However, as a Trekkie, I can overlook this. I want some old school Trek action, and this is pretty much the only option available to me. And it’s pretty casual. It is structured in a way that can work with “15 minutes daily” play, or “an hour or two, every once in a while” play. The game has been developed in an episodic fashion that mirrors the idea of a TV series; currently on Season 11.5, regular “events” are held. Over the summer, a shop was established on Risa, allowing Captains to pick up jetpacks and “fly” over the famous Trek holiday resort. At the moment, there is an event allowing for various loot from completing the PvE Mirror Universe missions.
There are also a wide range of player-generated missions, called “Foundry Missions”. Considering the passionate user-base, as you can imagine, there’s a great deal of content available – albeit of massively varying quality.
For a free game, that allows you to play with friends – and I say this, as someone who usually “hates” MMORPGs and free-to-play games, I enjoy this game. It’s fun. It’s not necessarily “good”. But any Trekkie who longs to take on a Borg Cube, launch Photon Torpedoes and issue “Fire At Will” to their Bridge crew… this hits the spot.
Pros: It’s Star Trek! And not that new JJ monstrosity!
- Multiplayer gaming that lets you take a fleet of friends into action in the Star Trek Universe.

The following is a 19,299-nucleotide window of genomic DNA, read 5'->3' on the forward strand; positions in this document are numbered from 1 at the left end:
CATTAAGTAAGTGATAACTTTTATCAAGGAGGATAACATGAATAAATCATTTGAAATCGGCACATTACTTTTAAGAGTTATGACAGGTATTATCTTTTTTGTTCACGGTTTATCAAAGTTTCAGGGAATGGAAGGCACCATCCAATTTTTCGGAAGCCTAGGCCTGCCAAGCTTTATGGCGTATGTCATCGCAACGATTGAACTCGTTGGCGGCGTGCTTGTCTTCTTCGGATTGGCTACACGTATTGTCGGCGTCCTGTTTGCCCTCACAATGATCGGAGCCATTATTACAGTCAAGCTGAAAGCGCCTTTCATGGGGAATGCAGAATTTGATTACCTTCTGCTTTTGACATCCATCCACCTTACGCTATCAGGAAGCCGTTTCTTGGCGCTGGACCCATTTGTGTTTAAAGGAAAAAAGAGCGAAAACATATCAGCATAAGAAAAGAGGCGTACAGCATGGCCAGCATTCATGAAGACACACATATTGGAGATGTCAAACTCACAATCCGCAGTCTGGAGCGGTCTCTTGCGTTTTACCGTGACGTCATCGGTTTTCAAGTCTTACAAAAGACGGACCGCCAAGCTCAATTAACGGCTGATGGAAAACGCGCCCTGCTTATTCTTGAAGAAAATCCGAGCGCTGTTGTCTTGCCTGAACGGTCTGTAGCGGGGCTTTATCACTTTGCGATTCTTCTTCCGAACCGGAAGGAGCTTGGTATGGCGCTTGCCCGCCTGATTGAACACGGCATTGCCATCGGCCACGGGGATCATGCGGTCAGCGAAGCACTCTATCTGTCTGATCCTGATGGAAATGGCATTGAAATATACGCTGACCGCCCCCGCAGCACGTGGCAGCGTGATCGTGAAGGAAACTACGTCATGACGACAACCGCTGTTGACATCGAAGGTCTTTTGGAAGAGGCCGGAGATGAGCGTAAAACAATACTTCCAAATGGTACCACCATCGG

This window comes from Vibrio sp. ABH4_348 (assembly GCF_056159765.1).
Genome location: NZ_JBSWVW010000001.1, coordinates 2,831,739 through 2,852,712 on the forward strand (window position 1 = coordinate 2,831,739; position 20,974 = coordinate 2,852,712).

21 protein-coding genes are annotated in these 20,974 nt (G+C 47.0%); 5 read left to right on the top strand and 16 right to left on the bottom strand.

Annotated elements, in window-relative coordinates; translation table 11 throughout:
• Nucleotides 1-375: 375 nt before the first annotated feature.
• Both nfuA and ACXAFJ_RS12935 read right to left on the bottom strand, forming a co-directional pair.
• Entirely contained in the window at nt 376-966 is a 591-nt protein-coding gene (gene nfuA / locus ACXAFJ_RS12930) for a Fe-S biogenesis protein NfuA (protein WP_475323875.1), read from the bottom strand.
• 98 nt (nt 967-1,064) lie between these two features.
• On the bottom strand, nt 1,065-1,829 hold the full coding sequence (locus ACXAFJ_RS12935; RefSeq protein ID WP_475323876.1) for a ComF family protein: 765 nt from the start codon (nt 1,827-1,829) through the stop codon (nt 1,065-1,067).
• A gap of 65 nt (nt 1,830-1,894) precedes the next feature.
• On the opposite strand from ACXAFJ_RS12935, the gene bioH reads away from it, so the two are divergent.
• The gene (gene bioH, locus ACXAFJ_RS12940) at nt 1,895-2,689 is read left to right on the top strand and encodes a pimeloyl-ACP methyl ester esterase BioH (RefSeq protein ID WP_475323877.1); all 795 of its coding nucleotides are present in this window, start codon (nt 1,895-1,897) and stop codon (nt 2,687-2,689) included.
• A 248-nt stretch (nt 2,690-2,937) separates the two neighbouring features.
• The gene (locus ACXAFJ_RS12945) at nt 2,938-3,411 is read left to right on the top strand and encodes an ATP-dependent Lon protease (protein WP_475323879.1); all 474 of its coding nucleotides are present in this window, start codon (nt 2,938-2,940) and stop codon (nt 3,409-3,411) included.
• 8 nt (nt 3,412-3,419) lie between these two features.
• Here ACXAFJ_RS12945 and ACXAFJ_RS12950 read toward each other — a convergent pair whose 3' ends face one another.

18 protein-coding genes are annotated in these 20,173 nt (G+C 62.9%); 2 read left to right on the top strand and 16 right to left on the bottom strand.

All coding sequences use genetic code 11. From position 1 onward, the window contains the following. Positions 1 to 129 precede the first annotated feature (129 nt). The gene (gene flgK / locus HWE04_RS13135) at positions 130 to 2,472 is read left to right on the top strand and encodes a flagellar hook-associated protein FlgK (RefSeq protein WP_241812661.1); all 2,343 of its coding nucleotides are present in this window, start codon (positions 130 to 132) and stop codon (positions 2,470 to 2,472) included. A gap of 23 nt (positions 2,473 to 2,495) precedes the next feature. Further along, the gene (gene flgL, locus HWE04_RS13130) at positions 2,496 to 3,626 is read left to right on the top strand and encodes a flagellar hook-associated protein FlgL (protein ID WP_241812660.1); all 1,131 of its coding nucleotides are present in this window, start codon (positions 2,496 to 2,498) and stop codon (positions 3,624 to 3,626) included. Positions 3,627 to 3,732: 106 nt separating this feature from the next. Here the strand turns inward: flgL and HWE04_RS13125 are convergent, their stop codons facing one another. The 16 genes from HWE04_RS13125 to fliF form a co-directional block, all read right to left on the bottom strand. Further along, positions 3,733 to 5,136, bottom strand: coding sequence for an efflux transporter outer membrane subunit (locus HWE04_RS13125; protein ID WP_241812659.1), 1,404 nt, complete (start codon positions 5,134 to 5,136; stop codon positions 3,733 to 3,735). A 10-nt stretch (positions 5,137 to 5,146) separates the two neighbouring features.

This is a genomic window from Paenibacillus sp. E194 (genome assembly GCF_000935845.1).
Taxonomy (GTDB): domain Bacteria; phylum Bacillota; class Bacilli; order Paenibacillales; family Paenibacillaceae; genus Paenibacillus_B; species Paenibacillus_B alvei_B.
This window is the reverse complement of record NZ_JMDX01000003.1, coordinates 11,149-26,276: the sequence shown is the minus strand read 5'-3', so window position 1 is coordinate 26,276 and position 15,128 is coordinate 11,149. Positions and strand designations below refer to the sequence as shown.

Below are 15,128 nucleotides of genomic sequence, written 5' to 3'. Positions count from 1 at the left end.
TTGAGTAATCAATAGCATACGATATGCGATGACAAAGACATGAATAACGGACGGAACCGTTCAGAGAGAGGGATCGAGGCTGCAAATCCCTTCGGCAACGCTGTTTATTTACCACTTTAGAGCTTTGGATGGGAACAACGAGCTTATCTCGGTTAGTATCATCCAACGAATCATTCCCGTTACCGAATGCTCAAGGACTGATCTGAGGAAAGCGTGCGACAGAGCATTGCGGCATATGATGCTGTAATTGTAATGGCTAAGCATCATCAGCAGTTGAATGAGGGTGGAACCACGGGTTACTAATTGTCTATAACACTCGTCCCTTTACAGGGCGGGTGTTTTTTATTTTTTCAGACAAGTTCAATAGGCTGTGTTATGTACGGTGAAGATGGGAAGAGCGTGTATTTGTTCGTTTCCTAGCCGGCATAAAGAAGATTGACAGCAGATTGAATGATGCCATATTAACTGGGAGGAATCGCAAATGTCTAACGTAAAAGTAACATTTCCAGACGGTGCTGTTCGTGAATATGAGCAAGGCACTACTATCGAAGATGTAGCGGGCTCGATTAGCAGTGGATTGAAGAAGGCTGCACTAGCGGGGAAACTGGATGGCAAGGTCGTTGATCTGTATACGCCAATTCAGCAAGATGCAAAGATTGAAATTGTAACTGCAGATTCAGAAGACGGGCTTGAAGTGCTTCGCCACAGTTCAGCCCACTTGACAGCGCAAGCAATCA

- Plenty of missions and “things to do”, all for free.
- The PvE end-game content is enjoyable in a “mindless go in and blow shit up” sort of way.
- Some of the missions are very well done.
- Space combat is great fun, blowing stuff up all over the place.
Cons: Show me the money!
- Want more inventory space? More ship slots? More ships? Better weapons? Better officers? Better weapons? More shiny things? SHOW ME THE MONEY!
- The existing PC engine is a bit rough around the edges. Various graphical glitches and oddities.
- Lacking a lot of polish and finesse.
- Some of the missions are bloody awful.
- On-foot combat is clumsy as hell. Spam that fire button and pray.
If you don’t like Star Trek, move on. This is for dedicated Trekkies only, in my humble opinion. You need to have a love for plastic backgrounds, and dodgy aliens with zippers on show. This game is very reminiscent of TOS in that way; what it lacks in polish, it makes up for with heart. It’s fun. It’s not always well done. And yes, there are some glaring bugs that don’t seem to get as much attention as, say, the next expensive shiny ship that goes on sale.
But as a free-to-play MMORPG, what’s not to like?
Free Stuff For One Day Only
As an added bonus – limited to the 8th September, for 24 hours – if you log in and go to the C Store in Star Trek Online, you can claim a free 23rd Century Pack. This gives you:
In celebration of this amazing achievement, Star Trek Online will be giving away the 23rd Century Bundle for free! We’re doing this for 24 hours, beginning today at 2pm Pacific time on PC, PS4, and Xbox One. This bundle includes the Class F Shuttle, the entire Original Series Ship Interior, the Command Tunic Uniform, the Medical Officer Uniform, the Formal Dress Uniform, as well as a TOS phaser weapon.
Who doesn’t like free stuff? Go get it quick.